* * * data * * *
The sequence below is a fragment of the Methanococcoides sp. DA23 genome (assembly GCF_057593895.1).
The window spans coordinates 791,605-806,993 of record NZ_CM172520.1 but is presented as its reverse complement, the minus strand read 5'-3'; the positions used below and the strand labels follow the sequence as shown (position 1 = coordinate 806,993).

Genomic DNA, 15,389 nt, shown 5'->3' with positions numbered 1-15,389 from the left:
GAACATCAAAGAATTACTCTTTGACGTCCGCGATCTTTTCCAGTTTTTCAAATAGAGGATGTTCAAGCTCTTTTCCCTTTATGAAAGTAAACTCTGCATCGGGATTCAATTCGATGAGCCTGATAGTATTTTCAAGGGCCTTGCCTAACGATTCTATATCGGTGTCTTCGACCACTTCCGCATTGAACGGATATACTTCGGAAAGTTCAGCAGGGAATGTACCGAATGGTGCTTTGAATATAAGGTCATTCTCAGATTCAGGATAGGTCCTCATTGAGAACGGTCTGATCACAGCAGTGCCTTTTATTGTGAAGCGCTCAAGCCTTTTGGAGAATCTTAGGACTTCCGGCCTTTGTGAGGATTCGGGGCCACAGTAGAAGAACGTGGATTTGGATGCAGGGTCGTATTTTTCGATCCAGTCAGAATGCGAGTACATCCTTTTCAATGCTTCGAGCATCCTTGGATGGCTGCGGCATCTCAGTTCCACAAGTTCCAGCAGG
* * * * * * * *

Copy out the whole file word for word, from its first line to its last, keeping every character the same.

The sequence below is a fragment of the Methanococcoides sp. DA23 genome (assembly GCF_057593895.1).
The window spans coordinates 791,605-806,993 of record NZ_CM172520.1 but is presented as its reverse complement, the minus strand read 5'-3'; the positions used below and the strand labels follow the sequence as shown (position 1 = coordinate 806,993).

Genomic DNA, 15,389 nt, shown 5'->3' with positions numbered 1-15,389 from the left:
GAACATCAAAGAATTACTCTTTGACGTCCGCGATCTTTTCCAGTTTTTCAAATAGAGGATGTTCAAGCTCTTTTCCCTTTATGAAAGTAAACTCTGCATCGGGATTCAATTCGATGAGCCTGATAGTATTTTCAAGGGCCTTGCCTAACGATTCTATATCGGTGTCTTCGACCACTTCCGCATTGAACGGATATACTTCGGAAAGTTCAGCAGGGAATGTACCGAATGGTGCTTTGAATATAAGGTCATTCTCAGATTCAGGATAGGTCCTCATTGAGAACGGTCTGATCACAGCAGTGCCTTTTATTGTGAAGCGCTCAAGCCTTTTGGAGAATCTTAGGACTTCCGGCCTTTGTGAGGATTCGGGGCCACAGTAGAAGAACGTGGATTTGGATGCAGGGTCGTATTTTTCGATCCAGTCAGAATGCGAGTACATCCTTTTCAATGCTTCGAGCATCCTTGGATGGCTGCGGCATCTCAGTTCCACAAGTTCCAGCAGG